their followers, and were effected by the inThe obscurity of the prophetical lan-tervention of a neutral party, which at the guage has been often complained of; but it time took no interest in the question, and is not so often attended to, that if the pro- which was a stranger to the prophecy, phecy which foretels an event were as clear though the unconscious instrument of its as the narrative which describes it, it would fulfilment. in many cases annihilate the argument. Lord Bolingbroke has carried the objecWere the history of any individual foretold tion so far, that he asserts Jesus Christ to in terms as explicit as it is in the power of have brought about his own death, by a narrative to make them, it might be com- series of wilful and preconcerted measures, petent for any usurper to set himself for- merely to give the disciples who came after ward, and in as far as it depended upon his him the triumph of an appeal to the old own agency, he might realize that history. prophecies. This is ridiculous enough; but He has no more to do than to take his lesson it serves to show with what facility an infrom the prophecy before him; but could fidel might have evaded the whole arguit be said that fulfilment like this carried ment, had these prophecies been free of all in it the evidence of any thing divine or that obscurity which is now so loudly commiraculous? If the prophecy of a Prince plained of. and a Saviour, in the Old Testament, were The best form, for the purposes of argudifferent from what they are, and delivered ment, in which a prophecy can be delivered, in the precise and intelligible terms of an ac- is to be so obscure, as to leave the event, or tual history; then every accomplishment rather its main circumstances, unintelligible which could be brought about by the agency before the fulfilment, and so clear as to be of those who understood the prophecy, and intelligible after it. It is easy to conceive were anxious for its verification, is lost to that this may be an attainable object; and the argument. It would be instantly said it is saying much for the argument as it that the agents in the transaction took their stands, that the happiest illustrations of this clue from the prophecy before them. It is clearness on the one hand, and this obscurity the way, in fact, in which infidels have at- on the other, are to be gathered from the tempted to evade the argument as it actually actual prophecies of the Old Testament. stands. In the New Testament, an event is It is not, however, by this part of the arsometimes said to happen, that it might be gument, that we expect to reclaim the enemy of our religion from his infidelity ; has left the Jewish people; of the strong not that the examination would not satisfy prejudices, even of the first disciples; of him, but that the examination will not be the manner in which these prejudices given. What a violence it would be of- i were dissipated, only by the accomplishfering to all his antipathies, were we to ment; and of their final conviction in the land him, at the outset of our discussions, import of these prophecies being at last so among the chapters of Daniel or Isaiah! strong, that it often forms their main arHe has too inveterate a contempt for the gument for the divinity of that new reliBible. He nauseates the whole subject too gion which they were commissioned to strongly to be prevailed upon to accom- publish to the world. Now, assuming, pany us to such an exercise. On such a what we still persist in asserting, and ask subject as this, there is no contract, no ap- to be tried upon, that an actual comparison proximation between us; and we therefore of the prophecies in the Old Testament, leave him with the assertion, (an assertion with their alleged fulfilment in the New, which he has no title to pronounce upon, will leave a conviction behind it, that there till after he has finished the very examina- is a real correspondence between them; tion in which we are most anxious to en- we see, in the great events of the new disgage him,) that in the numerous prophe-pensation brought about by the blind incies of the Old Testament, there is such a strumentality of prejudice and opposition, multitude of allusions to the events of the far more unambiguous characters of the New, as will give a strong impression to finger of God, than if every thing had hapthe mind of every inquirer, that the whole pened with the full concurrence and anforms one magnificent series of communi- ticipation of the different actors in this hiscations between the visible and the invisible tory. World; a great plan over which the unseen 'l'here is another essential part of the God presides in wisdom, and which, be- argument, which is much strengthened by ginning with the first ages of the world, is this obscurity. It is necessary to fix the still receiving new developements from date of the prophecies, or to establish, at every great step in the history of the spe- least, that the time of their publication was cies.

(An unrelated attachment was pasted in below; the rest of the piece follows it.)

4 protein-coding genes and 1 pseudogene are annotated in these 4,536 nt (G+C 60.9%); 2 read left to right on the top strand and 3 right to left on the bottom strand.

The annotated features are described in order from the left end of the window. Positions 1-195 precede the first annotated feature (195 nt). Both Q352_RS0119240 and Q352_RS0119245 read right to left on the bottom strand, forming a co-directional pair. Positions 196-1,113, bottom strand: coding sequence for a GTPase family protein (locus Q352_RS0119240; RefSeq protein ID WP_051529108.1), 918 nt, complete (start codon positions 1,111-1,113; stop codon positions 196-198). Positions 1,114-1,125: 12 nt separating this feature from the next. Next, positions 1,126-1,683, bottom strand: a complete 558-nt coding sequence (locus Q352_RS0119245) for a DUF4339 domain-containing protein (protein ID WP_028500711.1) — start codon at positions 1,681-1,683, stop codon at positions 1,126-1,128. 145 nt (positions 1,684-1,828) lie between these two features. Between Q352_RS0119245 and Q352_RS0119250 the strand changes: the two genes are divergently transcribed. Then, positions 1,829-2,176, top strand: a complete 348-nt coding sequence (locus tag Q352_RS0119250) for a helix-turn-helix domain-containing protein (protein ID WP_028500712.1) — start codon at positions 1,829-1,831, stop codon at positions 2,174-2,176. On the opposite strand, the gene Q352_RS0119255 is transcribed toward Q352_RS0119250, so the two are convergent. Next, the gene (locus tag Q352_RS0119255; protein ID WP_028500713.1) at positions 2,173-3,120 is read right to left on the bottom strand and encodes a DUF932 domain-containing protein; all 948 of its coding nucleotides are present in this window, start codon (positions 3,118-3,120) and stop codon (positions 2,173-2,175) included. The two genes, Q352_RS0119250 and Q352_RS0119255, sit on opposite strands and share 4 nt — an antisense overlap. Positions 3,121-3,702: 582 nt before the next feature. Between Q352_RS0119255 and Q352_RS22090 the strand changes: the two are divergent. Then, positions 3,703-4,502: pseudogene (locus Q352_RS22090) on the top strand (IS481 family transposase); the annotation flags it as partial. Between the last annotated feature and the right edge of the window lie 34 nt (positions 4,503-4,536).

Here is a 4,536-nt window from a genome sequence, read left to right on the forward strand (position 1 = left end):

| antecedent to the events to which they refer. It is impossible to give a complete expo-Now, had these prophecies been delivered sition of this argument without an actual in terms so explicit, as to force the concurreference to the prophecies themselves; rence of the whole Jewish nation, the arand this we at present abstain from. But gument for their antiquity, would not have I can be conceived, that a prophecy, when come down in a form as satisfying, as that first announced, may be so obscure, as to in which it is actually exhibited. The De unintelligible in many of its circum- testimony of the Jews, to the date of their Stances; and yet may so far explain itself sacred writings, would have been refused by its accomplishment, as to carry along as an interested testimony. Whereas, to with it the most decisive evidence of its be-evade the argument as it stands, we must ing a prophecy. And the argument may admit a principle, which, in no question of De so far strengthened by the number, and ordinary criticism, would be suffered for a distance, and independence, of the different single moment to influence your underprophecies, all bearing an application to standing. We must conceive, that two We same individual and the same history, parties, at the very time that they were inas to leave no doubt on the mind of the fluenced by the strongest mutual hostility,
server, that the events in question were combined to support a fabrication; that In the actual contemplation of those who they have not violated this combination; uttered the prediction. If the terms of the that the numerous writers on both sides of prophecy were not comprehended, it at the question have not suffered the slightest tast takes off the suspicion of the event hint of this mysterious compact to escape being brought about by the controul or them; and that, though the Jews are galled agency of men who were interested in the incessantly by the triumphant tone of the accomplishment. If the prophecies of the Christian appeals to their own prophecies, Ud Testament are just invested in such a they have never been tempted to let out a degree of obscurity, as is enough to dis- secret, which would have brought the arkuise many of the leading circumstances gument of the Christians into disgrace, and from those who lived before the fulfilment, shown the world how falsehood and for
While they derive from the event an ex- gery mingled with their pretensions. planation satisfying to all who live after it, I in the rivalry which, from the very Luen, we say, the argument for the divinity commencement of our religion, has always of the whole is stronger, than if no such obtained between Jews and Christians, in ucurity had existed. In the history of the mutual animosities of Christian sects, Obecnrity had he New Testament, we see a natural and in the vast multiplication of copies of the consistent account of the delusion respect-Scriptures, in the distant and independent mg the Messiah, in which this obscurity societies which were scattered over 80